The text that comes closest is Geetha Ramanathan’s Kathleen Collins: The Black Essai Film (Edinburgh University, 2020), which discusses a reference one of the characters makes to Dorothy Dandridge, a Black actress who was often cast in the role of tragic mulatto. However, Ramanathan’s text does not read the reference through the form of the film, looking only at the literal influence of Dandridge’s work on Collins herself.


In a crucial article on the film, L. H. Stallings notes the “Frankie and Johnny” myth that inspires the student film in which Losing Ground’s main character will be cast, but doesn’t address how the film explicitly codes this story with a tragic mulatto motif in two different scenes of Losing Ground. See Stallings, “‘Redemptive Softness’: Interiority, Intellect, and Black Women’s Ecstasy in Kathleen Collins’s Losing Ground,” in “Beyond Normative: Sexuality and Eroticism in Black Film, Cinema, and Video,” special issue, Black Camera 2, no. 2 (Spring 2011).


Terri Francis, “Whose ‘Black Film’ Is This? The Pragmatics and Pathos of Black Film Scholarship,” Cinema Journal 53, No. 4 (Summer 2014): 147.


David Nicholson quoted in Stallings, “‘Redemptive Softness,’” 52. Original source: David Nicholson, “A Commitment to Writing: A Conversation with Kathleen Collins Prettyman,” Black Film Review 5, no. 1 (Winter 1988–89): 14.


Ramanathan, Kathleen Collins.


Richard Brody, “Lost and Found,” The New Yorker, January 30, 2015 .


See, for instance, Jourdain Searles, “Kathleen Collins’s Groundbreaking Portrait of Black Womanhood,” Hyperallergic, June 28, 2022 .


“For sociologist Orlando Patterson, social death describes the experience of slavery as it has appeared across time and space—a slave is not merely an exploited person but someone robbed of his or her personhood. For Wilderson, the state of slavery, for Black people, is permanent: every Black person is always a slave and, therefore, a perpetual corpse, buried beneath the world and stinking it up.” Vinson Cunningham, “The Argument of ‘Afropessimism,’” July 20, 2020, The New Yorker .


Fanon, Black Skin, White Masks, 110, as quoted in Keeling, “‘In the Interval,’” 95. Whereas both Fanon and Afropessimist thinkers share a sense of the ontological negativity of Blackness, they tell drastically different accounts of it—in one, social death is more or less insuperable, in the other, it is surpassed through anti-colonial resistance.


Fanon, Black Skin, White Masks, 180, 151.


Keeling, Witch’s Flight, 96.


See Fanon, Black Skin, White Masks, 179–80: “Those who grant our conclusions on the psychosexuality of the white woman may ask what we have to say about the woman of color. I know nothing about her. What I can offer, at the very least, is that for any women in the Antilles—the type that I shall call the all-but-whites—the aggressor is symbolized by the Senegalese type, or in any event by an inferior (who is so considered). The Negro is the genital.”


Despite its absence from Fanon’s account of Black representations in cinema, the imaging of Black women in film was clearly already a live issue at the time of Fanon’s text. Director Ousmane Sembene’s Black Girl came out in 1966, one year before Fanon’s Black Skin, White Masks. (In Black Girl, a young Senegalese woman goes to work for a white family in France, only to commit suicide by the end of the film.) As I have suggested above, even if the ultimate, metaphysically crushing defeat in the Hegelian encounter that Fanon traces deranges Black men’s possibility of self-reflexive “ontology,” it does not mean that the social ontology it institutes for whites leaves the Black woman out of the latter’s racist framework. As Black Girl explores, the colonized Black woman is exposed to the racism of colonialism—or, in America, slavery’s legacy—just like her male counterpart, if in different ways. Even if Fanon’s Black man may very well know nothing (or choose to know nothing) about the “woman of color,” the white colonial imaginary nevertheless knows her well.


Also discussed throughout Keeling, Witch’s Flight.


See, for example, Keeling, “‘We’ll Just Have to Get Guns and Be Men,’ The Cinematic Appearance of Revolutionary Black Women,” chap. 4 in Witch’s Flight.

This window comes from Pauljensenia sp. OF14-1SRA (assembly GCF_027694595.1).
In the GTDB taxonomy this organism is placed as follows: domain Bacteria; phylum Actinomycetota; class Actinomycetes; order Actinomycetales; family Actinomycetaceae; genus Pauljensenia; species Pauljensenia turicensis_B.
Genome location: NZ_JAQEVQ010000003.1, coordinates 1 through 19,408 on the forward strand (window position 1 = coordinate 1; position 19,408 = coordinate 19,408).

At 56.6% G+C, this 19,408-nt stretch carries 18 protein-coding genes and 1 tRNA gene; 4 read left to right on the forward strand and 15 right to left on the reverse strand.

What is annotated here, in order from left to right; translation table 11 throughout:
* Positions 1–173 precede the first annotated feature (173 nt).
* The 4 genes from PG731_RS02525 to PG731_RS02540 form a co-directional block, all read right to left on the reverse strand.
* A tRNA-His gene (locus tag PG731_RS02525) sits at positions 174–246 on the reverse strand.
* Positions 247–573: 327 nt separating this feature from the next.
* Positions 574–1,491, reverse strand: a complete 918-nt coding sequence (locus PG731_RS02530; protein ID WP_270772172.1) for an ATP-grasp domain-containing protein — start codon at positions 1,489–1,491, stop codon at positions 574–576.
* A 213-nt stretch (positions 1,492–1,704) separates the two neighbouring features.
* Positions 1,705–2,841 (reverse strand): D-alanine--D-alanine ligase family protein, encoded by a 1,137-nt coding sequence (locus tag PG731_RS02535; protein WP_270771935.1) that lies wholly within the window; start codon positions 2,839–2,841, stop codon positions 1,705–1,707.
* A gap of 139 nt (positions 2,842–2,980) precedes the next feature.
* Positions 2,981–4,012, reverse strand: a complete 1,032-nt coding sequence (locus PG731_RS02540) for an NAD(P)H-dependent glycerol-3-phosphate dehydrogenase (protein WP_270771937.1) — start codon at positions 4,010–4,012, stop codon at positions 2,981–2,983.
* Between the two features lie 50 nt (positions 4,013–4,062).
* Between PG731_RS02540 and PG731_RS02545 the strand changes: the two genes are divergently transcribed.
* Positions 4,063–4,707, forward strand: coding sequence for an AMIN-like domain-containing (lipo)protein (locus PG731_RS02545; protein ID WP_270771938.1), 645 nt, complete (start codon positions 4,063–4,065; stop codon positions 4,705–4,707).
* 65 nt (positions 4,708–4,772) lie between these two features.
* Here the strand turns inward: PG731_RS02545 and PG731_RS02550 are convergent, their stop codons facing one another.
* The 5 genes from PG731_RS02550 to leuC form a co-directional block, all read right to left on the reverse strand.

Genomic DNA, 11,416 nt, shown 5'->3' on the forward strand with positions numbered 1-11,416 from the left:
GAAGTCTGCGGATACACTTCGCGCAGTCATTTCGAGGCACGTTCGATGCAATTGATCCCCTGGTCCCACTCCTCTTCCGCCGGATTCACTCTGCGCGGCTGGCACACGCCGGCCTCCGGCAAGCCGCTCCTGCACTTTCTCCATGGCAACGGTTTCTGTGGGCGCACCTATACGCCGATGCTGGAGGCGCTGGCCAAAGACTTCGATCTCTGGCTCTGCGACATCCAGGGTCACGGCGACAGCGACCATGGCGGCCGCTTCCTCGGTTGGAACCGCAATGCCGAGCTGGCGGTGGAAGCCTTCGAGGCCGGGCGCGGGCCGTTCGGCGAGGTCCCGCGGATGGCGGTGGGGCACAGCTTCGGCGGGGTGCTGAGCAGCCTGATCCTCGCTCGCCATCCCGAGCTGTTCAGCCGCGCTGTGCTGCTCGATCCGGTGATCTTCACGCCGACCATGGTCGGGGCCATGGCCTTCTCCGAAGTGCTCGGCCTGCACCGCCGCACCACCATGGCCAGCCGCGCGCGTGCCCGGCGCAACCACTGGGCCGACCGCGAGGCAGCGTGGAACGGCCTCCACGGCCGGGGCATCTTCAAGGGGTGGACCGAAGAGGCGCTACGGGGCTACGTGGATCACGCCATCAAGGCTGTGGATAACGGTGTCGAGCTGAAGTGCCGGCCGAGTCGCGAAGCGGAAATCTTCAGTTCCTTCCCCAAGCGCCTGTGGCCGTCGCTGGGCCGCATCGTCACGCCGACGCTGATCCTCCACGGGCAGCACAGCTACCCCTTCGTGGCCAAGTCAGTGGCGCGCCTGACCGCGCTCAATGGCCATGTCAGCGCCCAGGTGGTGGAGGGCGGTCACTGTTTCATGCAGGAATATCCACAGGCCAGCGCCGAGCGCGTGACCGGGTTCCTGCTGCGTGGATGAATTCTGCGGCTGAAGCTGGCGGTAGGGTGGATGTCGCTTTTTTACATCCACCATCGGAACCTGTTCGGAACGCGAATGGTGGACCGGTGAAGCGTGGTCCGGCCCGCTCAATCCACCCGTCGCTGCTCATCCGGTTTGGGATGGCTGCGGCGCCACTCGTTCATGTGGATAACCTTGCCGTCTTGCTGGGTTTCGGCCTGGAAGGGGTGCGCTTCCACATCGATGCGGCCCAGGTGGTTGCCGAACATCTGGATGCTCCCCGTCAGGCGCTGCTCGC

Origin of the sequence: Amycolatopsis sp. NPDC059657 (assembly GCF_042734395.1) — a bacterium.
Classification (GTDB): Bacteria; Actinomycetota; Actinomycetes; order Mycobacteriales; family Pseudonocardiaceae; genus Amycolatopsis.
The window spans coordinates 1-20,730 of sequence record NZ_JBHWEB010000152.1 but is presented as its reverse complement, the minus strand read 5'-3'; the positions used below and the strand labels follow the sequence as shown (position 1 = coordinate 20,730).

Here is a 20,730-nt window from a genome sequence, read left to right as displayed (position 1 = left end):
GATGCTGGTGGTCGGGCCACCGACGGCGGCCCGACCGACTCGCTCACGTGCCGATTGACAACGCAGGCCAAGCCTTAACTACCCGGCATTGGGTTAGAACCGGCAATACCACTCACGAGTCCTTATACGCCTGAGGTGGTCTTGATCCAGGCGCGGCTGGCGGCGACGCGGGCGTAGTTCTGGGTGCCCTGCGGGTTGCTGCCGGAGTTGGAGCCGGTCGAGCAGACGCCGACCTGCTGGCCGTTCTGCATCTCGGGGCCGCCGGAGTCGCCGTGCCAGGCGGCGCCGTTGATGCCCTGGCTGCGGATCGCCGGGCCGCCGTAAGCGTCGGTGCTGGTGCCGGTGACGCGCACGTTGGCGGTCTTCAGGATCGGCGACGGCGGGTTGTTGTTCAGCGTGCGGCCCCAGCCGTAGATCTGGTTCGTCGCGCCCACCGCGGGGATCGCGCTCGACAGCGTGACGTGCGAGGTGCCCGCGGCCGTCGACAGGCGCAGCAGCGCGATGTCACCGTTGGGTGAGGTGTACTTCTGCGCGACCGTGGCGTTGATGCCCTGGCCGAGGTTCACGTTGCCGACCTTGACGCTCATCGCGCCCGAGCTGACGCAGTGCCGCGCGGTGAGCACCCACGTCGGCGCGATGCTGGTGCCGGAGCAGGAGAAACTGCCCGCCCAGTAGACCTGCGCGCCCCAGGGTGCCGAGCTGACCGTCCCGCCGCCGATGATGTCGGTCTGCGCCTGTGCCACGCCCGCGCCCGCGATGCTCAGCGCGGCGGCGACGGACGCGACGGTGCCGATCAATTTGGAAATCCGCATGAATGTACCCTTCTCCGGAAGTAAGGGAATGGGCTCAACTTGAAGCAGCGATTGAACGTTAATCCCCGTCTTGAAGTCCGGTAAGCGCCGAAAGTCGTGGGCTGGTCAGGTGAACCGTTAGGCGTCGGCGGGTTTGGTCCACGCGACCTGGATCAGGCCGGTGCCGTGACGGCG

Spillers, “Mama’s Baby, Papa’s Maybe,” 80. Emphasis in original. Here Spillers also notes: “1) motherhood as a female bloodrite is outraged, is denied, at the very same time that it becomes the founding term of a human and social enactment; 2) a dual fatherhood is set in motion, comprised of the African father’s banished name and body and the captor’s mocking presence. In this play of paradox, only the female stands in the flesh, both mother and mother-dispossessed.”


For an array of positions, see The Feminist Standpoint Theory Reader: Intellectual and Political Controversies, ed. Sandra Harding (Routledge, 2004).


Nancy C. M. Hartsock, “The Feminist Standpoint: Developing the Ground for a Specifically Feminist Historical Materialism,” in Feminist Standpoint Theory Reader; Patricia Hill Collins, “Learning from the Outside Within: The Sociological Significance of Black Feminist Thought,” Feminist Standpoint Theory Reader.


Hartsock, “Feminist Standpoint.”


Collins, “Learning from the Outside Within.”


Fred Moten and Stefano Harney, “Fantasy in the Hold,” chap. 6 in The Undercommons: Fugitive Planning and Black Study (Minor Compositions, 2013) .


Moten and Harney, Undercommons, 52.


Moten and Harney, Undercommons, 47.


Spillers, “Mama’s Baby, Papa’s Maybe,” 67.


Moten and Harney, Undercommons, 92–93. Emphasis added. They also write: “In those mutations that are always also a regendering or transgendering … lies blackness, lies the black thing that cuts the regulative, governant force of (the) understanding (and even of those understandings of blackness to which black people are given since fugitvityy escapes even the fugitive)” (50). Emphasis added.


Roberto Esposito, Categories of the Impolitical, trans. Connal Parsley (Fordham University Press, 2015).

Film, Race & Ethnicity, Feminism
Film Theory, Blackness, Black Feminism, Political Theory, Negative Anthropology
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Katherine C. M. Adams is a writer and curator based in New York. Her research engages with artistic practices that operate along infrastructural and territorial limits. Her articles and art criticism have been published in Afterimage, e-flux Criticism, Journal of Curatorial Studies, and BOMB Magazine, among others, and she was the First Prize recipient of the 2022 International Awards for Art Criticism. Recent curated exhibitions and programs include projects at the Hessel Museum of Art (Annandale-on-Hudson, New York), KW Institute for Contemporary Art (Berlin), and Miriam Gallery (New York). She is currently the Assistant Curator at the Curtis R. Priem Experimental Media and Performing Arts Center (EMPAC) at Rensselaer Polytechnic Institute, where she works on commissions across time-based visual arts and performance, curates public programs, and produces discursive projects that engage critical perspectives on contemporary art and its technological conditions.